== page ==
Monday, July 6, 2015

Some changes -- and future plans

Last week was my return to this blog.  I have also combined my "Historic textiles" and "Modern textiles" (Shuttle Needle) blogs here in one place.  Across the top are links to the labels for my "main categories."  Every post will have one (or more) of those. That list may grow a little, but not by much.  Over to the right is the entire list of labels I use.

My hope is once a week posting, on Monday evenings.  Why Monday?  Well, it gives me the weekend to come up with a topic, and it's something to look forward to Monday for -- and I hope it will become something to look forward to.

While talking about plans, here's my current "on deck" list of projects, some or all of which will be discussed in future posts.  A number of these are for people, so my descriptions may be a little vague, and there won't be progress posts -- but a few are actually for me, and there may be progress posts.

Historic and SCA items

  • The Marshall Hanging.  This is the name I've given to my slowly progressing Bayeux Tapestry based piece.  Slowly progressing because it is large and requires a certain level of time available to make getting out the apparatus for working on it viable.  It does have a goal now, though, of late Spring 2016, so there may well be some progress posts on that.
  • Medallion for a queen.  No progress posts on this one with an end of summer deadline. This will be a little more portable, though not "toss in my bag and work on at lunch." level of portable.
  • Motif(s) for a friend.  A slightly earlier deadline, but more portable, this will probably be my work project once started.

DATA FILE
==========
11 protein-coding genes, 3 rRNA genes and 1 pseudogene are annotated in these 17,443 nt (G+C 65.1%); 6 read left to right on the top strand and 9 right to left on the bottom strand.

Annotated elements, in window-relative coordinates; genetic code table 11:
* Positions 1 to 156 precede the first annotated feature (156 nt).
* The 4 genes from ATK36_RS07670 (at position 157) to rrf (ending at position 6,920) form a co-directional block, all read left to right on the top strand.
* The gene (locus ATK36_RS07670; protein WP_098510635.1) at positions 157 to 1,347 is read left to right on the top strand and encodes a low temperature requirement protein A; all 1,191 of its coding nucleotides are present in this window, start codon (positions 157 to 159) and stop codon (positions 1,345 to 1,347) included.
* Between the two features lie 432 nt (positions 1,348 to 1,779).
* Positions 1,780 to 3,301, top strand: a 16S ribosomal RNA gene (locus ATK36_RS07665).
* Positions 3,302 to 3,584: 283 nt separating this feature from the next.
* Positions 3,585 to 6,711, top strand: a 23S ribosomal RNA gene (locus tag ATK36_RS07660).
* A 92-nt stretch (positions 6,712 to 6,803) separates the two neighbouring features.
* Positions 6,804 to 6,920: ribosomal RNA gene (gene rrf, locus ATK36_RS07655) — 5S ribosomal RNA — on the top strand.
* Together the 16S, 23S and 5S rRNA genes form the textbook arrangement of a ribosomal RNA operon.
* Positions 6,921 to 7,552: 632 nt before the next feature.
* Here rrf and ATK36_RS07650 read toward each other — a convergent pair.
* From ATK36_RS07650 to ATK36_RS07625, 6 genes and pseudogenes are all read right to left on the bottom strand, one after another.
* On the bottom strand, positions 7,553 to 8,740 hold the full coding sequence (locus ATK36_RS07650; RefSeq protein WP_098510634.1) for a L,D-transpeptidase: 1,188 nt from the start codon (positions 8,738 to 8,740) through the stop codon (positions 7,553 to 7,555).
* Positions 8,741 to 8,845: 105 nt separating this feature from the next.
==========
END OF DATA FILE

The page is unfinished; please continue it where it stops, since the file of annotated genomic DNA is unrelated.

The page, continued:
• Fancier garb for us both.  There should be a post shortly about the over gown I recently finished, and I have some actual plans for the lovely linen and silk I own, now that I can find it (see below).
Modern Stuff
  • Work room for Kandy.  This project is almost complete -- at least for now.  Possibly next week's post will be the great unveiling.  I've been re-doing my work room gradually.  The new shelves are up, the furniture has been moved around.  All that's left is to finish putting stuff away. 
  • Salto gloves -- a pair of fingerless mitts I started on vacation which have been on hold at the very end until recently. Just received the additional yarn needed to finish binding off and do the thumb on the second glove -- this will be a post pretty soon. 
  • Vest for Joe -- This one is done but for the blocking and putting on the buttons.
  • Yellow alpaca shawl -- a knitting project that I've been looking forward to.  I bought some beautiful yellow alpaca at Rhinebeck last year and am itching to get to knit it up.  
  • Clothing for work.  Ok, this probably *won't* be blogged, but I really need to make some more skirts -- and maybe even take the info I learned on making a pattern and work on some tops, too.  Hm, maybe it will be a blog post... wait and see.